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Why miners may want to rethink high output

Ricardo Funari | Brazil Photos | LightRocket | Getty Images

The world's top three iron-ore producers continue to consistently churn out record volumes of output, worsening an already dire supply glut, but investors are now wondering just how long that strategy can last.

On Wednesday, BHP Billiton—the world's largest miner by market capitalization—reported a 7 percent annual rise in September quarter output to 61 million tons, adding to a 6 percent gain in the June quarter, and maintaining its full-year guidance of 247 million tons.

Report cards over the past week confirms other miners are also in high-output mode.

Rio Tinto reported a 12 percent annual rise in third-quarter production to 86 million tons, building on a 9 percent gain in the previous quarter. The world's second largest miner also announced it was on track to meet a full-year target of 340 million tons. Meanwhile, Brazilian giant Vale logged a record performance, with output up 2.9 percent on year to 88.2 million tons and more increases to come.

A low cost of production has been the secret to miners' profitability despite iron ore prices crashing to $52 a ton from nearly $200 four years ago. Rio Tinto's unit cash production cost at its Pilbara operation fell to $16.20 a ton during the first half of this year, from $20.40 per ton during the same period last year, while Vale plans to reduce its current unit cost from $15.80 per ton to less than $13 by 2018, according to the companies.

Read MoreDoes Rio's iron ore boost signal a turn for commodities?

But if miners continue ramping up production at high levels, it could become counterproductive.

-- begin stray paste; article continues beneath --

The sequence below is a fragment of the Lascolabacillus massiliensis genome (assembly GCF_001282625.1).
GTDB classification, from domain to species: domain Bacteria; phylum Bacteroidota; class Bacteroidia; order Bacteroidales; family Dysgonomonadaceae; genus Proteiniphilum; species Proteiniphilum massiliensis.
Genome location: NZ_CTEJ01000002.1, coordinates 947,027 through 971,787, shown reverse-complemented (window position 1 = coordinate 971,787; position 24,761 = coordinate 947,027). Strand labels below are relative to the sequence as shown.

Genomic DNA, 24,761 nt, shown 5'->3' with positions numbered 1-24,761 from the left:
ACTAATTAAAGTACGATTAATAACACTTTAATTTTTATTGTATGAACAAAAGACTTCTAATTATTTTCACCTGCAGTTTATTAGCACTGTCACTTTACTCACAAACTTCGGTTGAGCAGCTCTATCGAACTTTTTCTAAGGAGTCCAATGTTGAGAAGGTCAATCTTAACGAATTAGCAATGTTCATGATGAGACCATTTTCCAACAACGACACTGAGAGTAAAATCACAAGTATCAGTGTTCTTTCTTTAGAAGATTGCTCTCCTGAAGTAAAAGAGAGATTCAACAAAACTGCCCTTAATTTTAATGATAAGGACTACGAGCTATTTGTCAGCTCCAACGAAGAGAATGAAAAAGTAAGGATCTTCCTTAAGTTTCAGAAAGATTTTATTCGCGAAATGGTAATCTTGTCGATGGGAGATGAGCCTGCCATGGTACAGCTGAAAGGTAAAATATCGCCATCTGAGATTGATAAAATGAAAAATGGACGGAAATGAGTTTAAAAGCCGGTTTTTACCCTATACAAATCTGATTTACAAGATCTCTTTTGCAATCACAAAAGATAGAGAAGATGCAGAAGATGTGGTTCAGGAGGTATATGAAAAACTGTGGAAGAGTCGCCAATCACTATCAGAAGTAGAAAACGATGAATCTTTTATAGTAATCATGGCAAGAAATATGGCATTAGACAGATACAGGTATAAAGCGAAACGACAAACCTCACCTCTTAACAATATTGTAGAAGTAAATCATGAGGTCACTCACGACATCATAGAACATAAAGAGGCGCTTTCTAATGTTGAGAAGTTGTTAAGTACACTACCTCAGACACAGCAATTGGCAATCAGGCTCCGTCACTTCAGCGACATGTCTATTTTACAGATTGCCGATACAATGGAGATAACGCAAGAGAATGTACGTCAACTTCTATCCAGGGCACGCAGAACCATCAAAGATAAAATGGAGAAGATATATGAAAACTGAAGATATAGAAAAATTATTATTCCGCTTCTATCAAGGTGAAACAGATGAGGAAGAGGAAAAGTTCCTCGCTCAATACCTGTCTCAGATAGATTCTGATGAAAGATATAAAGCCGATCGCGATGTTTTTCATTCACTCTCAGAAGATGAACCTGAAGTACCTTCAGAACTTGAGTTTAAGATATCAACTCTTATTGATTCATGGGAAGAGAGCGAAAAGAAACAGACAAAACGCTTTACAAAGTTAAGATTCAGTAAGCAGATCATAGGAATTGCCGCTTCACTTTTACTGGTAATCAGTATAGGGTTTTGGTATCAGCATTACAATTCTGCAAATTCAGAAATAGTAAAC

"So far, miners have been able to withstand commodity price declines but if they keep pushing prices down, and testing the low cost producer-price relationship, margins and cash flow will eventually decline and they'll get to a point where they can't escape by cutting costs further," explained David Lennox, resources analyst at market research firm Fat Prophets.

If prices fall below the average variable cost of production, companies may be better off shuttering factories in the short-term.

The past two years have seen heavyweight names like BHP and Rio engage in aggressive asset sales and spin offs to bolster balance sheets but there's a limit as to much they can rely on those options, he said.

"How often can they do that in the future? It's not a sustainable strategy....For now, they are still very much in low-cost territory but if they continue to expand, it will start to bite."

A key reason why big miners remain successful is because of their efforts to focus is on producing what they have, instead of spending on exploration, noted Evan Lucas, IG's market strategist.

Read MoreGlencore may spark a Lehman moment for miners

"But there is indeed a finite limit to that. In U.S. dollar terms per ton, there's only so much more they can cut out."

Don't despair yet

However, tailwinds from cheaper currencies could delay that limit from happening anytime soon, Lucas pointed out.

Seeing as most miners have costs priced in local currencies, the Australian dollar and Brazilian real's 17 and 60 percent decline against the greenback in the past year are major benefits to BHP, Rio and Vale.

"The Aussie dollar has been abnormally priced in the past three years given that the greenback has been pushed down by lower interest rates, so the currency is now at fair value and will be able to sustain these levels for longer," Lucas explained.

Moreover, miners are still betting on reasonably strong Chinese demand, pointed out Gavin Wendt, founding director and senior resource analyst at MineLife.

Expectations are widespread for Beijing to unleash more fiscal stimulus, which is likely to boost infrastructure and ramp up commodity demand. China data released earlier this month showed that while the value of iron ore imports fell, the volume of imports actually climbed.

"Everything miners are selling is still being consumed as we can see from strong sales numbers so for the time being, their strong margins can last," Wendt said.